“Lila Bowen” is a pseudonym for Delilah S. Dawson, the New York Times bestselling author of Star Wars: Phasma and Servants of the Storm. Wake of Vultures, the opening novel in The Shadow, won the RT Fantasy of the Year Award, and in a starred review Publishers Weekly said, “The unforgiving western landscape is home to supernatural beasties as diverse as the human inhabitants… the narrative is a love letter to the paranormal western genre.”

In a featured review last year at Tor.com, Alex Brown offered a tantalizing summary of the story so far. Here’s his take.

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Future Treasures: The Razor by J. Barton Mitchell

Wednesday, October 10th, 2018 | Posted by John ONeill

The Razor J Barton Mitchell-smallI flipped open J. Barton Mitchell’s science fiction thriller The Razor today, just to get a sense of what the prose was like, and before I knew it I was deep in Chapter 2, following new convict Marcus Flynn as he plummets through the raging atmosphere and then is processed into the Razor prison planet, named for the tiny habitable zone separating the burning day and freezing night zones.

The Razor is an adventure novel about an engineer stuck in a very, very bad situation after the staff and guards at his remote prison suddenly evacuate, leaving nothing but dark mysteries behind. And yeah, the book certainly draws you in. I’m a huge fan of SF adventure novels, and this one has an enticing premise and smooth, readable prose.

I don’t know much about J. Barton Mitchell, but the press packet that came with my advance copy says he’s also the author of “the critically acclaimed Conquered Earth trilogy,” which at least gives him some street cred. Whatever, I’d sold. Time to kick the cat out of my favorite recliner and settle in for the evening.

Brilliant engineer Marcus Flynn has been sentenced to 11-H37 alongside the galaxy’s most dangerous criminals. A hard labor prison planet better known as the Razor, where life expectancy is short and all roads are dead ends.

At least until the Lost Prophet goes active…

In a few hours, prison guards and staff are evacuated, the prisoners are left to die, and dark mysteries begin to surface.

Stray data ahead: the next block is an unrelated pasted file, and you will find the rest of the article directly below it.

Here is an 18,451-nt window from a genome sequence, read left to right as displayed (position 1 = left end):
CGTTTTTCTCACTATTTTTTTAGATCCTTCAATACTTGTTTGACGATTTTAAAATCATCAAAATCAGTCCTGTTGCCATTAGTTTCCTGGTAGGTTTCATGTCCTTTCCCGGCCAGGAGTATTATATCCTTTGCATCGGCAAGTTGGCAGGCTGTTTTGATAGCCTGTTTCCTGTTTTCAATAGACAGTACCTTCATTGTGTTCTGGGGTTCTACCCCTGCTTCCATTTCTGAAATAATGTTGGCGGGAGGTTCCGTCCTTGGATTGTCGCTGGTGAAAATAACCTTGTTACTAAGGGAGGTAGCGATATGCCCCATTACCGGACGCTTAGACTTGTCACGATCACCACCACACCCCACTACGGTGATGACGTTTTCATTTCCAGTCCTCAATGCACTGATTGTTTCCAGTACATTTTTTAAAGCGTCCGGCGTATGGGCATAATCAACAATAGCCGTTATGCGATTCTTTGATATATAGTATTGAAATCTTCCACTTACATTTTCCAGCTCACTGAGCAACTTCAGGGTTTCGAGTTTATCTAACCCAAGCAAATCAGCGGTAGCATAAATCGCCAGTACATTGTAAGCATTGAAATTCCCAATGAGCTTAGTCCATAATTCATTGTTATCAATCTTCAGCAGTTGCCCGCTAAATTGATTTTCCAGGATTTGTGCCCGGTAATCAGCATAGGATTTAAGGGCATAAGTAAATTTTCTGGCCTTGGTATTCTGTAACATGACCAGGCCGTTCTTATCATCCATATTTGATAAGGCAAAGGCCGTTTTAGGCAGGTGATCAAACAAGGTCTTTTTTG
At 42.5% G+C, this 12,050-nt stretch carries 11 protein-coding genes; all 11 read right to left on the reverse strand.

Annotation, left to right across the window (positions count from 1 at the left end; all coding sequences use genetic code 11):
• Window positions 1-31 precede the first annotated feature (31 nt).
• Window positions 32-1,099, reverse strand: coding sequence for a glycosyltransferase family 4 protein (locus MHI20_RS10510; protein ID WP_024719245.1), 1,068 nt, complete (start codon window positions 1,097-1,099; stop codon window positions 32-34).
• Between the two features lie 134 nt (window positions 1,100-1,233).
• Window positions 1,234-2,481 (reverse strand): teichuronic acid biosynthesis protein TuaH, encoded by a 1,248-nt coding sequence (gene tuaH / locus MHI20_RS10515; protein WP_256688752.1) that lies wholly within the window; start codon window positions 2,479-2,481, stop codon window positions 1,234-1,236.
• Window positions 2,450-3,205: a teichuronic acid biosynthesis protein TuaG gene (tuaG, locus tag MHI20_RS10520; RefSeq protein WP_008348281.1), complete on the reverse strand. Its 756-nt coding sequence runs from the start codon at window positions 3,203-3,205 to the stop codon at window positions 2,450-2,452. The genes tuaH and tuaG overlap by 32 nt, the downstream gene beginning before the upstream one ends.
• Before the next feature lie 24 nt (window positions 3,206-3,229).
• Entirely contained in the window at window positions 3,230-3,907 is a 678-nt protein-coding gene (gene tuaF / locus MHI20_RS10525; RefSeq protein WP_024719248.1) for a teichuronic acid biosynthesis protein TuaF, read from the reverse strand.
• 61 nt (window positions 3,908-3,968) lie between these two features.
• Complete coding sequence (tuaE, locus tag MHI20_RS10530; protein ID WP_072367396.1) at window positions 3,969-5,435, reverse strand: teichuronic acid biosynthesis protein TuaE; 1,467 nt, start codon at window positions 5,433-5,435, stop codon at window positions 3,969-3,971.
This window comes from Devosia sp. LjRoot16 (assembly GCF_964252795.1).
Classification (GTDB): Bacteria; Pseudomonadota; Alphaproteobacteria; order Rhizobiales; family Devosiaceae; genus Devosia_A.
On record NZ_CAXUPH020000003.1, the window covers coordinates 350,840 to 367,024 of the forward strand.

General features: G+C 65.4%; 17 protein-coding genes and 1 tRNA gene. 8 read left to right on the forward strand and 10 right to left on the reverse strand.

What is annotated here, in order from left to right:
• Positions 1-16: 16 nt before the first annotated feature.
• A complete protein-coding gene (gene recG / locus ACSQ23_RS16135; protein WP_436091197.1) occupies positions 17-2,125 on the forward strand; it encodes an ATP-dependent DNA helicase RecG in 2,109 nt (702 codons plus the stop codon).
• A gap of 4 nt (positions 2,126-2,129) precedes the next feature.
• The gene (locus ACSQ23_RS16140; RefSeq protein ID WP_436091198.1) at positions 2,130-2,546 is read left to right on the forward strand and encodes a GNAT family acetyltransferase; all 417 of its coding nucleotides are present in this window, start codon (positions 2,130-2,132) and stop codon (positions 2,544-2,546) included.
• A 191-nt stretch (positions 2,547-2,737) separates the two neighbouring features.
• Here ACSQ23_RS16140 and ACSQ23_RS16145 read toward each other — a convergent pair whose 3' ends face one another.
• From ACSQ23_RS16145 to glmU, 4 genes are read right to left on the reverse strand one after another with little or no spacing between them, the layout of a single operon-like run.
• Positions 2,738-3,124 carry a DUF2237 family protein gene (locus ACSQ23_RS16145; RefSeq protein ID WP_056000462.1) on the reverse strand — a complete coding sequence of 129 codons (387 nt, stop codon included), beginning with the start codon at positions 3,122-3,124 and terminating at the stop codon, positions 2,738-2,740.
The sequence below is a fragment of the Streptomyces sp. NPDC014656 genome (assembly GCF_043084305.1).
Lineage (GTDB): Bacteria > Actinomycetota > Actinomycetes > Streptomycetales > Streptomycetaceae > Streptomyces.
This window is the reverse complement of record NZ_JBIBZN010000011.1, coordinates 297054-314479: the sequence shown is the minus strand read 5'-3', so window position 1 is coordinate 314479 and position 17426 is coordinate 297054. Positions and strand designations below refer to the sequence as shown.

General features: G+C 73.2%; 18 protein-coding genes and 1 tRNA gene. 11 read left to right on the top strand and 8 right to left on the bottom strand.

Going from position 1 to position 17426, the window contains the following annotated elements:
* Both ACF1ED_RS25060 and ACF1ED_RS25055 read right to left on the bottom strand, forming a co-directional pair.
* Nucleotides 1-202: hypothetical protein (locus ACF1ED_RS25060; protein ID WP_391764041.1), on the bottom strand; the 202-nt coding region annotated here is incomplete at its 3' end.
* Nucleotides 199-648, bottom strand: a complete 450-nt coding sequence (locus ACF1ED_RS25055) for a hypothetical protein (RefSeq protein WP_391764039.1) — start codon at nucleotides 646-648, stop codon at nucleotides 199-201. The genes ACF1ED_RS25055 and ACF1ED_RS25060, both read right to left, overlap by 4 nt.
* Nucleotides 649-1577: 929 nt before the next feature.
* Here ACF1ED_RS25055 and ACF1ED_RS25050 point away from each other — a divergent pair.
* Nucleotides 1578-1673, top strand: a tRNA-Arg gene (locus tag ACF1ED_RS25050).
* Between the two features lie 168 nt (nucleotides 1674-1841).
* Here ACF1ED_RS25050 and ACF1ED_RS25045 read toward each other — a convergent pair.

Only Flynn has the skills and knowledge to unravel them, but he will have to rely on the most unlikely of allies — killers, assassins, pirates and smugglers. If they can survive each other they just might survive the Razor… and claim it for their own.

The Razor will be published by Tor Books on November 27, 2018. It is 398 pages, priced at $26.99 in hardcover and $13.99 in trade paperback.

Read the complete first chapter here, and see all our coverage of the best in upcoming SF and fantasy here.

Future Treasures: The Islevale Series by D. B. Jackson

Tuesday, September 25th, 2018 | Posted by John ONeill

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D. B. Jackson is the author of four novels in the popular Thieftaker Chronicles, a historical urban fantasy set in pre-Revolutionary Boston, which Kirkus Reviews calls “Splendid… with [a] contemporary gumshoe-noir tone… An unusual series of great promise.” Fletcher reviewed D.B.’s collection Tales of the Thieftaker for us, saying:

I enjoyed myself, ripping through the book at a quick pace. Jackson’s prose is clean; he’s a good storyteller. The stories are tense, the mysteries good, the characters well-drawn. His Boston reeks believably of crowded, dirty streets and you can smell the creosote from the wharves… Tales of the Thieftaker is a brisk read with an engaging lead, a colorful supporting cast, and a nicely detailed setting.